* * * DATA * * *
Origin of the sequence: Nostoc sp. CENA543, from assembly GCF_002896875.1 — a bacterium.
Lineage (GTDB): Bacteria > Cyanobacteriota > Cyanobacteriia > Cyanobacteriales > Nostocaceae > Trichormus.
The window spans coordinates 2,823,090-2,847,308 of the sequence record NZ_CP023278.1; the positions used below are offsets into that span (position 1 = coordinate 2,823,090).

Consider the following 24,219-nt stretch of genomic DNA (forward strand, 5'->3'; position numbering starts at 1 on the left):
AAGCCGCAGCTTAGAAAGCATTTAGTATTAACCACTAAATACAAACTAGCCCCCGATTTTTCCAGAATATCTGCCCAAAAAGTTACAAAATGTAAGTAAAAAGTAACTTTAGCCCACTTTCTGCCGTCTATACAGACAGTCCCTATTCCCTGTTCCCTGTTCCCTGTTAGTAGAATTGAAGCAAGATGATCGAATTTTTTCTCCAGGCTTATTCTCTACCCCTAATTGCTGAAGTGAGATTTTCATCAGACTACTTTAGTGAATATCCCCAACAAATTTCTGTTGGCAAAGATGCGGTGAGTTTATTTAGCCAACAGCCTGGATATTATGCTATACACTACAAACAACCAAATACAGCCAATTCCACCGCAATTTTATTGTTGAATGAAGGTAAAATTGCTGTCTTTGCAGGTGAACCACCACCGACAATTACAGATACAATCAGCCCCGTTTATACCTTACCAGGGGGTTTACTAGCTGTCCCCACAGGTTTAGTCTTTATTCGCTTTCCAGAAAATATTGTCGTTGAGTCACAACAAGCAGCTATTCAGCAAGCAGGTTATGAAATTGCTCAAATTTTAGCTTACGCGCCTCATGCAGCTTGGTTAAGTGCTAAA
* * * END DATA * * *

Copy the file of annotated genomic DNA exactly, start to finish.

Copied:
Origin of the sequence: Nostoc sp. CENA543, from assembly GCF_002896875.1 — a bacterium.
Lineage (GTDB): Bacteria > Cyanobacteriota > Cyanobacteriia > Cyanobacteriales > Nostocaceae > Trichormus.
The window spans coordinates 2,823,090-2,847,308 of the sequence record NZ_CP023278.1; the positions used below are offsets into that span (position 1 = coordinate 2,823,090).

Consider the following 24,219-nt stretch of genomic DNA (forward strand, 5'->3'; position numbering starts at 1 on the left):
AAGCCGCAGCTTAGAAAGCATTTAGTATTAACCACTAAATACAAACTAGCCCCCGATTTTTCCAGAATATCTGCCCAAAAAGTTACAAAATGTAAGTAAAAAGTAACTTTAGCCCACTTTCTGCCGTCTATACAGACAGTCCCTATTCCCTGTTCCCTGTTCCCTGTTAGTAGAATTGAAGCAAGATGATCGAATTTTTTCTCCAGGCTTATTCTCTACCCCTAATTGCTGAAGTGAGATTTTCATCAGACTACTTTAGTGAATATCCCCAACAAATTTCTGTTGGCAAAGATGCGGTGAGTTTATTTAGCCAACAGCCTGGATATTATGCTATACACTACAAACAACCAAATACAGCCAATTCCACCGCAATTTTATTGTTGAATGAAGGTAAAATTGCTGTCTTTGCAGGTGAACCACCACCGACAATTACAGATACAATCAGCCCCGTTTATACCTTACCAGGGGGTTTACTAGCTGTCCCCACAGGTTTAGTCTTTATTCGCTTTCCAGAAAATATTGTCGTTGAGTCACAACAAGCAGCTATTCAGCAAGCAGGTTATGAAATTGCTCAAATTTTAGCTTACGCGCCTCATGCAGCTTGGTTAAGTGCTAAA